Reflections on the New Carbon Combat 12.7 and the PreWorlds 2014 (Valle de Bravo, Mexico)
The day—three days before Day One of the PreWorlds. The place — the famous (and infamous) El Peňon near Valle de Bravo, Mexico.
After several hours of racing around the local hills and valleys on the new Combat 12.7, delightfully winding my way up through the
fierce, snaky bullet-thermals for which this region is so well renowned, I found myself pleasantly surprised by the ease with which I
found myself gently touching down into the main LZ in spite of the turbulent, switchy conditions. At that moment, a single word erupted
from my lips — "Finally!"
Reflections on the New Combat 12.7
Finally, the moment I've been waiting my entire flying career for… Finally, someone has made a glider designed for lighter pilots
that was more nimble and pilot-friendly than any competition glider I had ever flown while clearly matching the performance of the big
gliders. As a lighter pilot (I weigh between 67-70 kg, or between 145 and 155 lb.), it has always been a struggle coming up with a
workable setup that has allowed me to keep up with the "big boys". It has generally been held as a truism in our sport that the smaller
gliders simply don't keep up with the bigger gliders — as a light pilot, if you really want to be able to match the performance of the
bigger gliders, you better just get used to flying gliders that are a little too big and stiff for you and carrying around a lot of
ballast so that you can keep up with the heavier pilots on glide. There's been a lot of speculation as to the reasons for this — perhaps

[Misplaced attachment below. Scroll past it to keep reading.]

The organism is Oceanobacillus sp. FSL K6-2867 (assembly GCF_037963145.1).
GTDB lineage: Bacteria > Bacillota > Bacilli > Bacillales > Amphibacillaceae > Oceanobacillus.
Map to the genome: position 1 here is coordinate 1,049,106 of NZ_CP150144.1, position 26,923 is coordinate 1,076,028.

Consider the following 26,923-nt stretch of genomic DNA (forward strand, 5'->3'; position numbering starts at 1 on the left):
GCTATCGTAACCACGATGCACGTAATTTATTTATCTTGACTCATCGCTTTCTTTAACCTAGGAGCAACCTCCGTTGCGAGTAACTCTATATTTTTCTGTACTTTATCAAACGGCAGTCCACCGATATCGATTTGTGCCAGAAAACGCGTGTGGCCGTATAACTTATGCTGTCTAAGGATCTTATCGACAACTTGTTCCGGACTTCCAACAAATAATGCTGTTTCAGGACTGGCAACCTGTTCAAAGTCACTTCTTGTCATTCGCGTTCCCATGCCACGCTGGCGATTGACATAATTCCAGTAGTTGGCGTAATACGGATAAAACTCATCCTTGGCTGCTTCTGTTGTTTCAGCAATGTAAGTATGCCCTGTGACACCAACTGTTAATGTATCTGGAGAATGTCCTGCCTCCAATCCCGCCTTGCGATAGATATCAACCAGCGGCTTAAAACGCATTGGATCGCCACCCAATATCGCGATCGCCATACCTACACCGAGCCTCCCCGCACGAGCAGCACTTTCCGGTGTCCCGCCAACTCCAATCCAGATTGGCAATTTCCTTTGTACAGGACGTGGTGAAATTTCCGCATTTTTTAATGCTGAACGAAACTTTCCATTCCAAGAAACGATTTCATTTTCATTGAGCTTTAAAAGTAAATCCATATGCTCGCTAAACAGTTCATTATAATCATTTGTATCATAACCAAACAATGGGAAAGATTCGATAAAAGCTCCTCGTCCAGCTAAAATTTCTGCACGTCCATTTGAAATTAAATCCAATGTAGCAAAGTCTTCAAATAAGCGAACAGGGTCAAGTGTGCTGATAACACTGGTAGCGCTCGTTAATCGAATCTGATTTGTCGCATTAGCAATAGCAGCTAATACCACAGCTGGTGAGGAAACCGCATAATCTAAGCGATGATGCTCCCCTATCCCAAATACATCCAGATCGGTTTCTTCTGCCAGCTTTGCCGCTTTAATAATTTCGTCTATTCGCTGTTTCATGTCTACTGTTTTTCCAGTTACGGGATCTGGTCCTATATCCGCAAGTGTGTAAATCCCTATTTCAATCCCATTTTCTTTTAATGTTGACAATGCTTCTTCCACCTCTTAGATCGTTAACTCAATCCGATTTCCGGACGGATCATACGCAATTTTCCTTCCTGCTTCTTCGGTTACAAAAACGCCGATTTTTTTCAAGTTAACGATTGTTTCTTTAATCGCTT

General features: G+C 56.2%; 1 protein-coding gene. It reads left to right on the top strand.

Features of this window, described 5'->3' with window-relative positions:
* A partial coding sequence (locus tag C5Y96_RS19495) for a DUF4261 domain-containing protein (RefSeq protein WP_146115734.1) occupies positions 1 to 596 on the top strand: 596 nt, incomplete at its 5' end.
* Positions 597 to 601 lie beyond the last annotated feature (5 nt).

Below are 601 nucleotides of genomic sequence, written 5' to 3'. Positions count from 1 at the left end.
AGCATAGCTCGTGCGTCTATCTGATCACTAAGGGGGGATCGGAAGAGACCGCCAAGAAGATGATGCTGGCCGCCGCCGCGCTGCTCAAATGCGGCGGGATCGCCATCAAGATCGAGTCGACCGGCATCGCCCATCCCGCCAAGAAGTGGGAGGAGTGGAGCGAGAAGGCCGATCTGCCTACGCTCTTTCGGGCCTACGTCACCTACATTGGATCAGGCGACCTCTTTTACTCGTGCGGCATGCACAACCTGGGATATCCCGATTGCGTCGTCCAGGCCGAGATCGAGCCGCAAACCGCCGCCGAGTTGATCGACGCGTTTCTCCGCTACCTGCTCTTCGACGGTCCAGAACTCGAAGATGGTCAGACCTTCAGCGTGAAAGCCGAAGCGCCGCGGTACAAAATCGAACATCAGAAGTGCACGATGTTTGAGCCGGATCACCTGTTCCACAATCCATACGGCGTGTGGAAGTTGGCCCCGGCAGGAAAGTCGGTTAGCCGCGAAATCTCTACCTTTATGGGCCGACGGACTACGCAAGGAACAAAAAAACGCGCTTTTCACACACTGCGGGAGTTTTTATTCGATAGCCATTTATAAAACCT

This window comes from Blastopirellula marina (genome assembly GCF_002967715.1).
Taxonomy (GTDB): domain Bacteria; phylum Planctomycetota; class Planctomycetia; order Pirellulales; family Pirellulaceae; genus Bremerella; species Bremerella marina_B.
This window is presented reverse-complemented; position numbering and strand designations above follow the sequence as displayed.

it's because larger gliders have more favorable Reynold's numbers (which has to do with the density and viscosity of the air relative
to a given wing); or because they have higher L/D since they generate more lift while not generating a comparable amount of additional
drag (for example, the parasitic drag of the control frame and the pilot doesn't increase when going from a smaller glider to a larger
glider, whereas the overall amount of lift does); or perhaps it's because manufacturers simply put more effort into the bigger wings
since there are more larger pilots on the market. But for whatever reason, this is a problem us lighter pilots have always had to contend
But now, after my first flight on this little glider, I suspected that this legacy had finally been broken. And as the PreWorlds
began, and I found myself flying head-to-head with the other gliders, my suspicion was quickly validated. There was simply no doubt
about it — I found myself gliding right alongside the best of the bigger gliders without having to wear any ballast, and most surprising
of all was the climb(!) I had the good fortune to be flying with some of the very same pilot/glider combinations I had just flown with
at the Australian Nationals in Forbes, and there was no doubt about it that in spite of now being on a smaller glider (I had been on the
13.2 in Forbes), my climb had significantly improved, and I'm pretty certain that I could even fly more slowly — go figure. With some of